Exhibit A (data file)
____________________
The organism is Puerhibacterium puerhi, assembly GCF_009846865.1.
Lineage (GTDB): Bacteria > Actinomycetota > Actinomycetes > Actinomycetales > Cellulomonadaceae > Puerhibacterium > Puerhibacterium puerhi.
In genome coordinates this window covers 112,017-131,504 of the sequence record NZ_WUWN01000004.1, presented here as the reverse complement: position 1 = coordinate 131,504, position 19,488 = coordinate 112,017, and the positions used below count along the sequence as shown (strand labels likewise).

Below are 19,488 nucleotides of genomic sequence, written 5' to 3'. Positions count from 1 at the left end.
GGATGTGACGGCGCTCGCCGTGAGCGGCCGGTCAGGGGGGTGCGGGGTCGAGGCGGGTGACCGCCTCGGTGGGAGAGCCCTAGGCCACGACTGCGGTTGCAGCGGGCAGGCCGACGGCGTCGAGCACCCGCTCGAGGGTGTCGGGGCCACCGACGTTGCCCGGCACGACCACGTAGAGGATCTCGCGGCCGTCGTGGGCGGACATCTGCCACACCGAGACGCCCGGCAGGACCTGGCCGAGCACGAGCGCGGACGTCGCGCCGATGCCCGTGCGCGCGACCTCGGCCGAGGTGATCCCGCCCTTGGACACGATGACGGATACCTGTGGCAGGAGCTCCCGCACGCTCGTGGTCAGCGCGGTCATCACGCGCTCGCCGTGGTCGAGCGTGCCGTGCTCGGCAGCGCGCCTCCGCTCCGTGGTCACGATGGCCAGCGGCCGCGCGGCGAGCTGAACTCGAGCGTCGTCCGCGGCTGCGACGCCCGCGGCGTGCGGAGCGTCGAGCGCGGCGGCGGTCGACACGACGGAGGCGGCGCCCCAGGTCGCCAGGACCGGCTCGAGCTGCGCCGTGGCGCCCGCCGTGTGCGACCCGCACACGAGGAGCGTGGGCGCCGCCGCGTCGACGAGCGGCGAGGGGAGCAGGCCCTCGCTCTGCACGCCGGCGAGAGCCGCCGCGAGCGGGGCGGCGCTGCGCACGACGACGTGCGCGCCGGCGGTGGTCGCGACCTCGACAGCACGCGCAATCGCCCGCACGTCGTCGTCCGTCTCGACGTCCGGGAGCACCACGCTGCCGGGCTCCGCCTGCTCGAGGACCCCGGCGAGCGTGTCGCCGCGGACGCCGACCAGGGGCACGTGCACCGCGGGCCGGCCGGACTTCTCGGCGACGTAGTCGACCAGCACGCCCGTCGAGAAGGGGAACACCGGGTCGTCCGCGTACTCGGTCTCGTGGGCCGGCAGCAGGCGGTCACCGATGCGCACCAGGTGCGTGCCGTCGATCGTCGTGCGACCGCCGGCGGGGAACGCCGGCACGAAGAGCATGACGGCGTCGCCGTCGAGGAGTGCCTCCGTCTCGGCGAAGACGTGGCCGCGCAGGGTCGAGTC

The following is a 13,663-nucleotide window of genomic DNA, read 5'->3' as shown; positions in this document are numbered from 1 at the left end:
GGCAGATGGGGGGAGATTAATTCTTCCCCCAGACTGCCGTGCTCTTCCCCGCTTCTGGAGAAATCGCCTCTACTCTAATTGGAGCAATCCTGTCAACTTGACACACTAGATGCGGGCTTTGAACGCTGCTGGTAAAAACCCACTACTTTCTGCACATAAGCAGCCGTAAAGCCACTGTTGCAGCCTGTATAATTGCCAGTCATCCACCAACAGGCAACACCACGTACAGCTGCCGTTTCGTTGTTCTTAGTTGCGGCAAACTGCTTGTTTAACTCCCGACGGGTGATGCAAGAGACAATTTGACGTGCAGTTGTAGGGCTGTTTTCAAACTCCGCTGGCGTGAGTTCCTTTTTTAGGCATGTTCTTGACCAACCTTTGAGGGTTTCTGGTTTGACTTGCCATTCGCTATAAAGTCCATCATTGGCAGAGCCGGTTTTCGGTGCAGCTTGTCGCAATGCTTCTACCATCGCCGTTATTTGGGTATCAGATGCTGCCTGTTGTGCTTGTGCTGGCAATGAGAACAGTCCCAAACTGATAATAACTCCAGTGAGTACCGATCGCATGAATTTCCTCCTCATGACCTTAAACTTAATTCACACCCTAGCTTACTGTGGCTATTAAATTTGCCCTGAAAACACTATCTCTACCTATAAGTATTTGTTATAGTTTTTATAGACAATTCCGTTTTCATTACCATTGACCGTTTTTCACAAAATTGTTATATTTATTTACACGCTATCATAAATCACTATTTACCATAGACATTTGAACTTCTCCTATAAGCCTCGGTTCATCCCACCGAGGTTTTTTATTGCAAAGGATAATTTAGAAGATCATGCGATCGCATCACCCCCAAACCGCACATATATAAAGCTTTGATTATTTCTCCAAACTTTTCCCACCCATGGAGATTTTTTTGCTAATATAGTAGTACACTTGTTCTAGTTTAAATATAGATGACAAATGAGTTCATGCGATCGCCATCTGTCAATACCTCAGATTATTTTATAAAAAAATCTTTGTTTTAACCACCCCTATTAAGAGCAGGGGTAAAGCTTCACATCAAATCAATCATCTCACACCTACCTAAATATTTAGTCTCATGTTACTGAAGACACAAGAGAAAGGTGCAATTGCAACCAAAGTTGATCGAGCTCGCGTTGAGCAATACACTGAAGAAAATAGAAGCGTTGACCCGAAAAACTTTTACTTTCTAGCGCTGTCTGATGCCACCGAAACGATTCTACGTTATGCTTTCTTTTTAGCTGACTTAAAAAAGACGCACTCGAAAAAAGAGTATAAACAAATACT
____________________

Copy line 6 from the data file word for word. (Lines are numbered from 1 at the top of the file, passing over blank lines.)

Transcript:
The following is a 13,663-nucleotide window of genomic DNA, read 5'->3' as shown; positions in this document are numbered from 1 at the left end: